Monday 25 th April - Children in Scotland

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Monday 25 th April - Children in Scotland
Table of Contents
Monday 25th April ..................................................................................................................... 1
House of Commons............................................................................................................................. 1
Immigration Bill..............................................................................................................................................1
Immigration Bill vote – Children in Scotland’s response ..............................................................1
More Updates ...................................................................................................................................................2
House of Lords ..................................................................................................................................... 3
European Parliament ........................................................................................................................ 3
Policy archive ............................................................................................................................. 4
Monday 25th April
House of Commons
Immigration Bill
On Monday, the House of Commons considered the House of Lords’
amendments to the Immigration Bill, where MPs voted against Lord Dubs’
amendment to allow 3,000 unaccompanied child refugees from Europe into
Britain. The amendment was backed by Labour, the Liberal Democrats and the
SNP, and five Conservative MPs but was defeated by 294 votes to 276.
The Government’s position is that it would encourage more families to send their
children to Europe unaccompanied, putting more children in risk. They
announced last week that Britain will resettle up to 3,000 individuals, of whom
most will be vulnerable children, from the Middle East and North Africa region by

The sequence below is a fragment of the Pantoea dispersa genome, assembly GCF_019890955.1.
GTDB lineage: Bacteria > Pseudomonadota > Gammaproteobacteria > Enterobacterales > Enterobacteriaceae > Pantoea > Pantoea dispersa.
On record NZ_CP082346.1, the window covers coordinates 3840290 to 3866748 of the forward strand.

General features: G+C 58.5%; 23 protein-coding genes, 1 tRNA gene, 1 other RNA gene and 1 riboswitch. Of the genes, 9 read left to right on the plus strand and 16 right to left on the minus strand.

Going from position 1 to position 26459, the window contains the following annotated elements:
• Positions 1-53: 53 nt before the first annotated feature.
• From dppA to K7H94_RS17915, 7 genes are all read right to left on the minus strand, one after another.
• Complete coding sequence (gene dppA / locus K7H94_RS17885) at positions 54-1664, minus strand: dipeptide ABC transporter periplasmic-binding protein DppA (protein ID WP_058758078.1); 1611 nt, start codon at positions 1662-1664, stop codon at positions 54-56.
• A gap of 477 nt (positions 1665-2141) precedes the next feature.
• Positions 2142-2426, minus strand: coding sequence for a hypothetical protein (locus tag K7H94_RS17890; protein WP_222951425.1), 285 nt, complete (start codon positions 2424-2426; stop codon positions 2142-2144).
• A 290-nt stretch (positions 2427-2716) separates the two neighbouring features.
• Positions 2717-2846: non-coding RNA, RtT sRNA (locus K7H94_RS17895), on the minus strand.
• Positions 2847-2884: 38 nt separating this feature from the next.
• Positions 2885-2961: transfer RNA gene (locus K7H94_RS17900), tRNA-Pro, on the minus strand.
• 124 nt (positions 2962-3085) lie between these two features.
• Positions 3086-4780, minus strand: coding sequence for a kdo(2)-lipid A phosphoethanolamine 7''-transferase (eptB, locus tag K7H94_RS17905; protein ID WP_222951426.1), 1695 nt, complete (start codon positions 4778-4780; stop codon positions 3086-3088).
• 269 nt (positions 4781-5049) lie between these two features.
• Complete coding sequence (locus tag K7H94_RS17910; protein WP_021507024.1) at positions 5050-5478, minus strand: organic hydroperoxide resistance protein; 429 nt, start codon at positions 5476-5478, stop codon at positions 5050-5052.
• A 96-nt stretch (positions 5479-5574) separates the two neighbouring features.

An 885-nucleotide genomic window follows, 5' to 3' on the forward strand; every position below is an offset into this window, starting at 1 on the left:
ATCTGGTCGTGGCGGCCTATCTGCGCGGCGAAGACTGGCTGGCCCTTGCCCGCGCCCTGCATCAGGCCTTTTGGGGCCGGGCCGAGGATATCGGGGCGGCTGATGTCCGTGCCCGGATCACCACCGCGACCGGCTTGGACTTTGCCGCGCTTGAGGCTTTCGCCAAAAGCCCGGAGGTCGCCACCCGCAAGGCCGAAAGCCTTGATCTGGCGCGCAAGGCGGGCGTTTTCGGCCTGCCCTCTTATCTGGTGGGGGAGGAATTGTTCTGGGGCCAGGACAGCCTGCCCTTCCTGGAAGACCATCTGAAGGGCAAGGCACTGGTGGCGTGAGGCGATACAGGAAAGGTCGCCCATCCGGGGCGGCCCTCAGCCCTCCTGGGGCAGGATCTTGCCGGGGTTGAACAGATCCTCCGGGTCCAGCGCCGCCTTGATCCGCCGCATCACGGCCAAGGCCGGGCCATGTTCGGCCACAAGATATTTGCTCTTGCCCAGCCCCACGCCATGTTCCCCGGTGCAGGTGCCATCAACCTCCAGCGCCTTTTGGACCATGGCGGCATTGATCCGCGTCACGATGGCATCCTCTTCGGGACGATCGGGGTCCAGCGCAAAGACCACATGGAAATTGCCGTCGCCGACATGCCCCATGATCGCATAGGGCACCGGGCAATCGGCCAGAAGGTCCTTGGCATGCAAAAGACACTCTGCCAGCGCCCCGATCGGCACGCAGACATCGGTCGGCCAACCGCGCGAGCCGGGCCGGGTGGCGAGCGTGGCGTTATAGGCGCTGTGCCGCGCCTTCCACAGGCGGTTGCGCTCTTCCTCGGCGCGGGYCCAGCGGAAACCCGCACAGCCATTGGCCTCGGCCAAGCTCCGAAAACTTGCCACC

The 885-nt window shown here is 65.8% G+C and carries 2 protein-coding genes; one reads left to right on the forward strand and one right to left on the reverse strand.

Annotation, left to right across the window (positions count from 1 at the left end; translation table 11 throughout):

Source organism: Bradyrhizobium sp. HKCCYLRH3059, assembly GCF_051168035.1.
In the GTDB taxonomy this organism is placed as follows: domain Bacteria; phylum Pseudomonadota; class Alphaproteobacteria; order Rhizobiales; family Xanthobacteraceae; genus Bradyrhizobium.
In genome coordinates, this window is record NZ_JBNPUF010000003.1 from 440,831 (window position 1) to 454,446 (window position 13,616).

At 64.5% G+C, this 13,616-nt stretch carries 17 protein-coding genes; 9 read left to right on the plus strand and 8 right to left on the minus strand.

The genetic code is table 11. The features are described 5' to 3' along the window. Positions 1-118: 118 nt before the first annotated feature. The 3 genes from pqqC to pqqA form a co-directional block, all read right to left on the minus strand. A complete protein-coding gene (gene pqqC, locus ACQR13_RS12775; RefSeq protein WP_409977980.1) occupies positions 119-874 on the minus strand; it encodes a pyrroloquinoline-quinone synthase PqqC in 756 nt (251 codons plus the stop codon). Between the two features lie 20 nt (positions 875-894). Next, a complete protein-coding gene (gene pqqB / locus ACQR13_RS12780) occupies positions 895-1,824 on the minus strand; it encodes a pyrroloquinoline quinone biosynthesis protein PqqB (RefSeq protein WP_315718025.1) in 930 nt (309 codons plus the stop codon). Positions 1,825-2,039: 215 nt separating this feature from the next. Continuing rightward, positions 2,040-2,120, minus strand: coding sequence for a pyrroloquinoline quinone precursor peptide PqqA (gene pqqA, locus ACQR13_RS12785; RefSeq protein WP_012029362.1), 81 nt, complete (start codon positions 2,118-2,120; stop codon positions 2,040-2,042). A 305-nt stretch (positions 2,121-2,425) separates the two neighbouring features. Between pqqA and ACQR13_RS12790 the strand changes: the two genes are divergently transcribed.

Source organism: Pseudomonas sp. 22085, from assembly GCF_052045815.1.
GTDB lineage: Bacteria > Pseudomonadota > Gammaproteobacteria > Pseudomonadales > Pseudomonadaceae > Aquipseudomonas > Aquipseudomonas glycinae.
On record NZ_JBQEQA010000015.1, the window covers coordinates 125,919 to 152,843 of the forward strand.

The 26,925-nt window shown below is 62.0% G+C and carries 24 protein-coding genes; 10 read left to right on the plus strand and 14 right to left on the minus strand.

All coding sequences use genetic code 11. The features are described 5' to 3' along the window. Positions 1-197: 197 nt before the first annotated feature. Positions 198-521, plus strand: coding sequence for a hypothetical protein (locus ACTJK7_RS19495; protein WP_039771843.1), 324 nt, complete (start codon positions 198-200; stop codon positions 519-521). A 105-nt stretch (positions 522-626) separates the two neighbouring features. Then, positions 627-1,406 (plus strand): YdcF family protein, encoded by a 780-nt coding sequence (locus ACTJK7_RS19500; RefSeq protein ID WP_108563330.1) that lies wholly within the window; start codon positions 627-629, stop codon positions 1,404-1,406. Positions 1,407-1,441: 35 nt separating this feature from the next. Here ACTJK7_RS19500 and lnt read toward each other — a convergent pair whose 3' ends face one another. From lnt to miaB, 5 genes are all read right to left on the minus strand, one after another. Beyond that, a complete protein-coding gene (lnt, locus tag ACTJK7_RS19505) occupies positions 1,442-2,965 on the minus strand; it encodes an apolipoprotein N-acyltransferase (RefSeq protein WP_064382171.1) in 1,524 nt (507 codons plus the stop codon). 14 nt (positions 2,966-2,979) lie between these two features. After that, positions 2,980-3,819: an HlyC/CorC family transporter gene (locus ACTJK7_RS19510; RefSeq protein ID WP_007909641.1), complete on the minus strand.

2020.
Europol has estimated that 10,000 children have gone missing after arriving in
Europe. Labour have said they will table an alternative amendment in the House
of Lords today (Tuesday) when they consider the House of Commons
amendments. It has been reported that the new amendment removes the reference
to 3,000 children and replaces it with a “specified number” to be decided by the
Government in consultation with local authorities. More information, including a link to
watch the debate live is available here.
Immigration Bill vote – Children in Scotland’s response
Commenting on the vote, Children in Scotland’s Head of Policy Amy Woodhouse
said:
“Children in Scotland is severely disappointed by this outcome, which does
nothing to address the real problem of unaccompanied asylum seeking children
in Europe today and the significant risks that exist to their safety and wellbeing.
“Last September we issued a position paper together with our sister
organisations (Children in England, Children in Northern Ireland and Children in
Wales) calling for the UK Government to act in line with its duties under the
United Nations Convention on the Rights of the Child and take responsibility,
along with other nations, for providing a safe destination for unaccompanied
children. The European Network of Children’s Commissioners issued a similar
call earlier this month.